Lack of association between peroxisome proliferator-activated receptors alpha and gamma2 polymorphisms and progressive liver damage in patients with non-alcoholic fatty liver disease: A case control study

Research output: Contribution to journalArticle

Abstract

Background: Peroxisome proliferator-activated receptors (PPARs) play key roles in the pathogenesis of nonalcoholic fatty liver disease (NAFLD).Aim: to assess the effect of functional single nucleotide polymorphisms (SNPs) of PPARα and PPARγ2, previously associated with insulin resistance and dyslipidemia, on liver damage in NAFLD, whose progression is influenced by metabolic abnormalities and inherited factors.Methods: The Leu162Val PPARα and Pro12Ala PPARγ2 SNPs were evaluated by restriction analysis. We considered 202 Italian patients with biopsy-proven NAFLD.Results: The frequency of the evaluated SNPs did not differ between patients and 346 healthy controls. The presence of the PPARα 162Val allele (prevalence 57%), but not of the PPARγ2 12Ala allele (prevalence 18%), was associated with higher insulin resistance (HOMA-IR index 4.71 ± 3.8 vs. 3.58 ± 2.7, p = 0.026), but not with hyperglycemia. The PPARα 162Val and PPARγ2 12Ala alleles were not associated with the severity of steatosis, necroinflammation, or fibrosis.Conclusions: The presence of the PPARα 162Val allele was associated with insulin resistance, but not with liver damage in NAFLD. Because of the limited power of the present sample, larger studies are needed to exclude a minor effect of the PPARγ2 12Ala allele on necroinflammation/fibrosis in NAFLD.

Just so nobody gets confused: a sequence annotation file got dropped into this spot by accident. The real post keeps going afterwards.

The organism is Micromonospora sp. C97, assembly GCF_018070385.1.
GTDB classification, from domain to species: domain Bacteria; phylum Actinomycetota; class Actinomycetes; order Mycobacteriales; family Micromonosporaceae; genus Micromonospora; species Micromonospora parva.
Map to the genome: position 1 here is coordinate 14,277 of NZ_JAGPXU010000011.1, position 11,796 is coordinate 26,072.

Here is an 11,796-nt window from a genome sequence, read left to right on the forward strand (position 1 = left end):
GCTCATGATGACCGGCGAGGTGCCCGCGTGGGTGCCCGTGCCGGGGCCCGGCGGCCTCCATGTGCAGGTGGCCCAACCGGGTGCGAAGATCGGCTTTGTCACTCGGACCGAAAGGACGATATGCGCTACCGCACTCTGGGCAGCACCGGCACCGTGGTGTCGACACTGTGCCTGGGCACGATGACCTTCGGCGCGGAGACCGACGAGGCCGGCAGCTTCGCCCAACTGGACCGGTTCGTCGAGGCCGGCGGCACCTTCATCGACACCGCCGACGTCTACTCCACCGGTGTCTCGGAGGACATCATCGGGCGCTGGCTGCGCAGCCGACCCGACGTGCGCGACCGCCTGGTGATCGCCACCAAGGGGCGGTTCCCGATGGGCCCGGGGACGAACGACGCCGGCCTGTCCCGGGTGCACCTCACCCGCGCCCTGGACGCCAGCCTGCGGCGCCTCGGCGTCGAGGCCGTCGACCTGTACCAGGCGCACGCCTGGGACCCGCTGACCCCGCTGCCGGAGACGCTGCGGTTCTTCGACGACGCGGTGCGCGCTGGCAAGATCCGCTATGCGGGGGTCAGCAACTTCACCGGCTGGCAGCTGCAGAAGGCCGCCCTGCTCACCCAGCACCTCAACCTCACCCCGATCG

Original languageEnglish
Article number102
JournalBMC Gastroenterology
Volume10
DOIs
Publication statusPublished - Sep 8 2010

ASJC Scopus subject areas

  • Gastroenterology

Fingerprint Dive into the research topics of 'Lack of association between peroxisome proliferator-activated receptors alpha and gamma2 polymorphisms and progressive liver damage in patients with non-alcoholic fatty liver disease: A case control study'. Together they form a unique fingerprint.

  • Cite this